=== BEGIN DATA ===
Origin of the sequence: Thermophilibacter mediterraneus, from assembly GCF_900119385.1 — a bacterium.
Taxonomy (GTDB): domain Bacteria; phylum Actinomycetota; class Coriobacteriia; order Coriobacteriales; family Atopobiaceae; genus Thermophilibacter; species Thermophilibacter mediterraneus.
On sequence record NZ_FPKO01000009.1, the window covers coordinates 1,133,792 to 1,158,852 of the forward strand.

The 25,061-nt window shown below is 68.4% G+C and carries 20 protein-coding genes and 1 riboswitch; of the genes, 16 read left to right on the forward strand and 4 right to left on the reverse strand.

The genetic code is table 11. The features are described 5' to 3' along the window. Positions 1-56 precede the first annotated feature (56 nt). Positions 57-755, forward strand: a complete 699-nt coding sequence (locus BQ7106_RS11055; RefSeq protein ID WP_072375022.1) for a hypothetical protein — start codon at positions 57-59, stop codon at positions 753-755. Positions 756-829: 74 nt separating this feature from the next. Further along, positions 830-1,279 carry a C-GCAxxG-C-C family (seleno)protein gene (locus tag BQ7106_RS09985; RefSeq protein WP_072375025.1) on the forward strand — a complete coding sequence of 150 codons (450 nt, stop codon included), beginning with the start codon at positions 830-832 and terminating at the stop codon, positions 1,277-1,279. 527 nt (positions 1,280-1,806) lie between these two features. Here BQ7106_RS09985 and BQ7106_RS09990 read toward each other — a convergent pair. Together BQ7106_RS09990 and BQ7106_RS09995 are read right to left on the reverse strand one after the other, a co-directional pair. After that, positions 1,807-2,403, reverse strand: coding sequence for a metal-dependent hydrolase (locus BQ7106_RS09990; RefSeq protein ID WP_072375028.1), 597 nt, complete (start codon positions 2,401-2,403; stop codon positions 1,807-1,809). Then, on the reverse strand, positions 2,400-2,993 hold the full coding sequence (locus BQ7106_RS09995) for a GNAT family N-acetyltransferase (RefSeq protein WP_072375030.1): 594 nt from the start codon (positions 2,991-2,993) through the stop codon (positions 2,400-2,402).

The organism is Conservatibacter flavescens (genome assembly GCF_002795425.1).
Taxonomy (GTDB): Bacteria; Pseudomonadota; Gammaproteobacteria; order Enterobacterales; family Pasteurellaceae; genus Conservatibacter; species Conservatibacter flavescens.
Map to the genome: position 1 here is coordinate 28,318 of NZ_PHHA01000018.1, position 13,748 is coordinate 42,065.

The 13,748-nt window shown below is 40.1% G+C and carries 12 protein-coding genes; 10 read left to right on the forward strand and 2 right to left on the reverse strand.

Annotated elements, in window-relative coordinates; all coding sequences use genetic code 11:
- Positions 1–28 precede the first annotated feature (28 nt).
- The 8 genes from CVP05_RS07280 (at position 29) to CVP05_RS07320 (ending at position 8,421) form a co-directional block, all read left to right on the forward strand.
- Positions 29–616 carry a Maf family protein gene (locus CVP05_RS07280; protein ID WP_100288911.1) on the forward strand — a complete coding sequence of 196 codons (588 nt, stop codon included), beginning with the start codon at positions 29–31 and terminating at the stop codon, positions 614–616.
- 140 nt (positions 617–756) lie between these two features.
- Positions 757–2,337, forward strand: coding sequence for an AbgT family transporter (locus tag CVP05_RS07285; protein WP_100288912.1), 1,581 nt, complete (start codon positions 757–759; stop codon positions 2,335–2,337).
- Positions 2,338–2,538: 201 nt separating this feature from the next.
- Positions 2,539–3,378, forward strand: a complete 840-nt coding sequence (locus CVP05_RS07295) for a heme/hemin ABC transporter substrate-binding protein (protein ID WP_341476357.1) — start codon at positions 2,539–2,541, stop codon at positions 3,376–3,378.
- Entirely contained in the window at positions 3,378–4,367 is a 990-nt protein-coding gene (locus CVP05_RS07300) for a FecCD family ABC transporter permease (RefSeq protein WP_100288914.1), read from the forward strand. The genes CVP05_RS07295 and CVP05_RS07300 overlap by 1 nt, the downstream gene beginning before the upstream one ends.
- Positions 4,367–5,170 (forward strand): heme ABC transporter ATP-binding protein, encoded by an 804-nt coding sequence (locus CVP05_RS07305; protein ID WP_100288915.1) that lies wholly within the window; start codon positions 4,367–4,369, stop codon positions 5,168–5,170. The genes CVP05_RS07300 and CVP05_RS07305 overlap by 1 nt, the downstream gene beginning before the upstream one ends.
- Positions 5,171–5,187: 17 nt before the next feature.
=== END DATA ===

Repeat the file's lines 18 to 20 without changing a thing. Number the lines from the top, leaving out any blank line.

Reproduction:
- Entirely contained in the window at positions 3,378–4,367 is a 990-nt protein-coding gene (locus CVP05_RS07300) for a FecCD family ABC transporter permease (RefSeq protein WP_100288914.1), read from the forward strand. The genes CVP05_RS07295 and CVP05_RS07300 overlap by 1 nt, the downstream gene beginning before the upstream one ends.
- Positions 4,367–5,170 (forward strand): heme ABC transporter ATP-binding protein, encoded by an 804-nt coding sequence (locus CVP05_RS07305; protein ID WP_100288915.1) that lies wholly within the window; start codon positions 4,367–4,369, stop codon positions 5,168–5,170. The genes CVP05_RS07300 and CVP05_RS07305 overlap by 1 nt, the downstream gene beginning before the upstream one ends.
- Positions 5,171–5,187: 17 nt before the next feature.